View Full Version : Credit Card Question for you BB experts

06-23-2009, 08:25 AM
We have a Disney Visa with $2,500 balance on it. It will take me 4 months to pay this off right now.

We also have a savings of about $3,500 right now. I was contemplating paying off the Disney Visa with our savings and just paying our savings back over the next 5 months. The "but" here is that with the current state of the economy and job market, should I keep the savings and pay off the Disney Visa in 4 months or pay it all off now. I have a pretty secure job but no one knows in this economy right?

Cheshire Figment
06-23-2009, 09:12 AM
I would pay off the card. You are paying a high rate of interest on the card and getting a very low rate of (taxable) interest from the savings.

And just for discussion, let's say your card has a $10,000 limit. Right now you have $11,000 available, $7,500 on the card and $3,500 in savings. If you remove the money from savings and pay off the card you will still have $11,000 available, but this time $10,000 for the card and $1,000 from savings.

06-23-2009, 09:29 AM
With this economy, the usual way of doing things have definately changed. Even Suze Orman has changed her advice. Before - pay off all credit cards would be the standard advice. Now - make sure you have at least an 8 month emergency fund. Then pay off credit cards.

06-23-2009, 09:50 AM
I think I would keep your savings. Maybe if you want to take $500 out to pay it down a bit faster. But you only have 4 more months so I think you should keep your savings and pay it off as usual.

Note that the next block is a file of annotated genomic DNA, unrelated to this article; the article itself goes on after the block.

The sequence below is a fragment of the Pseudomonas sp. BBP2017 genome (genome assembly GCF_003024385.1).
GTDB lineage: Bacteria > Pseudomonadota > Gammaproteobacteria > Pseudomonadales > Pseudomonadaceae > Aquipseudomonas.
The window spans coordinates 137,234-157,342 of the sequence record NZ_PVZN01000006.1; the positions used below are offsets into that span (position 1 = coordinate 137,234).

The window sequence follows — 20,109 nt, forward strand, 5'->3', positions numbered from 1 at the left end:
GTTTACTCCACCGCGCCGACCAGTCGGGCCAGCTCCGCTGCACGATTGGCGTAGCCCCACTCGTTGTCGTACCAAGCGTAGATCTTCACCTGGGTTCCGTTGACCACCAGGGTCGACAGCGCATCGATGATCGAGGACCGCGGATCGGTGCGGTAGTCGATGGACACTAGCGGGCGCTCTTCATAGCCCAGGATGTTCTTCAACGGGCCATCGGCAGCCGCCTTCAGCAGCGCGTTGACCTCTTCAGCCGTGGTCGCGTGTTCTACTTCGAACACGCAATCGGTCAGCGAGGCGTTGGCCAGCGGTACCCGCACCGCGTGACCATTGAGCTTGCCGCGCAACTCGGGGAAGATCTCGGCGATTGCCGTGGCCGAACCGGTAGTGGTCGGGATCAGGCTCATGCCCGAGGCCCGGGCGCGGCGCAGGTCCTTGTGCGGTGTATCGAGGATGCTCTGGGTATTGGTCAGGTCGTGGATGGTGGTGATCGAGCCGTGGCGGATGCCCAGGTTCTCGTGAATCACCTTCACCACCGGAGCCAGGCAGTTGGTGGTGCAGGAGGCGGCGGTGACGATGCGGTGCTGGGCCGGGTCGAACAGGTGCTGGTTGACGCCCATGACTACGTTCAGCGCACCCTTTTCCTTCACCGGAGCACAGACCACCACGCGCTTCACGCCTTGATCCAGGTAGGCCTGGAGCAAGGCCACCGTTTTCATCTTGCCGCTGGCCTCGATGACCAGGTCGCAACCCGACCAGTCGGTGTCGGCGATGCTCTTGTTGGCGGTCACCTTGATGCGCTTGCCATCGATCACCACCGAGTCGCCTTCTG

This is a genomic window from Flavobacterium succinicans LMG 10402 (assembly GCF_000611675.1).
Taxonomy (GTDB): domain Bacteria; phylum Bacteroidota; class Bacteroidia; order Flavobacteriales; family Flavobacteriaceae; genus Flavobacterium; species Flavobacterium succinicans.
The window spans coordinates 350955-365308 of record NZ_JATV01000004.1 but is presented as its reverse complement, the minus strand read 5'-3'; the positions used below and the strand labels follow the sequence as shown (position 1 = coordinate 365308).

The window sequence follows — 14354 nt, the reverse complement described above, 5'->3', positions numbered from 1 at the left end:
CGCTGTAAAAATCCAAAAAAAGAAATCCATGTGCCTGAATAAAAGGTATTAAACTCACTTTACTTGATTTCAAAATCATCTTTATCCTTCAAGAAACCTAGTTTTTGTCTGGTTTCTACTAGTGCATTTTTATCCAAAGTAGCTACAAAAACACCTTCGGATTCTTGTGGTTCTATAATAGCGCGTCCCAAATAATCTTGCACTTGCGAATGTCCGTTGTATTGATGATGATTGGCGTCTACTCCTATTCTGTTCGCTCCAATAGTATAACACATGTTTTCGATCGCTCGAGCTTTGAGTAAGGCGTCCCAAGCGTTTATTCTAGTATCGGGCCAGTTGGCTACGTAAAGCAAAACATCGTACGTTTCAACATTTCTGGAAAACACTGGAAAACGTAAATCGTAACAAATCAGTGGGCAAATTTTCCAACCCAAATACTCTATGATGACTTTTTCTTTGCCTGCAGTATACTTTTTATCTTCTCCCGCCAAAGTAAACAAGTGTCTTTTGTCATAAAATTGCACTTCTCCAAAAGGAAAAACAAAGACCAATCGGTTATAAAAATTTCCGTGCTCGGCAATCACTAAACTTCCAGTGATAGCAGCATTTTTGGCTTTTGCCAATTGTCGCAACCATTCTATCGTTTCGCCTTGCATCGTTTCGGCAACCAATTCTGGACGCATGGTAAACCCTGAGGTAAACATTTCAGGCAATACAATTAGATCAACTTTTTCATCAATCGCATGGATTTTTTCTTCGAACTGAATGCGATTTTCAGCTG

06-23-2009, 09:55 AM
I'm for paying off the credit cards. Get them over and done with and out of the way.

06-23-2009, 10:08 AM
We don't know if the OP has any other credit cards. What happens if she pays off the balance and Disney Visa lowers her limit to a minimum amount. Now if she has an emergency, she only has $1000 and no available credit. Just something to think about.

06-23-2009, 10:19 AM
We don't know if the OP has any other credit cards. What happens if she pays off the balance and Disney Visa lowers her limit to a minimum amount. Now if she has an emergency, she only has $1000 and no available credit. Just something to think about.
for the record, I'm a guy :).

To answer your questions. Yes I have other cards. I have an American Express and A Visa from my Credit Union. Both have high credit limits and a $0 balance

06-23-2009, 10:24 AM
If it was me I would pay off the card.

06-23-2009, 10:28 AM
Depends on the interest rate. If it is really high I might pay it off, but if it is reasonable I would go the safer route right now and pay it off monthly as soon as possible without wiping out the savings, or maybe pay half right away from savings, pay off the rest in the next month or two, and then repay the savings account.

06-23-2009, 10:45 AM
Depends on the interest...I would keep the savings and pay off the card probably. Having an emergency fund is important to me.

m&m's mom
06-23-2009, 11:05 AM
I woudl pay it off in a heratbeat. That will leave you $1000 and if you feel your job is pretty secure you can build saving right back up w/ out having to pay the interest.

06-23-2009, 11:06 AM
I would pay off the card. As long as you have a couple of options for credit, you can use those in an emergency. Your CC company is less likely to reduce limits when you don't already have a large balance on the card

06-23-2009, 11:19 AM
I would normally say pay off the card, but I just had the limit reduced on one of my cards because 2 others increased my limit (without me asking) and they had $0 balance on them -- the CC company felt I had too much available credit when they did a routine check, and cut me right back to the balance on the card. All this, even though I had been making regular payments more than the min. due -- their explanation: too many customers had been defaulting.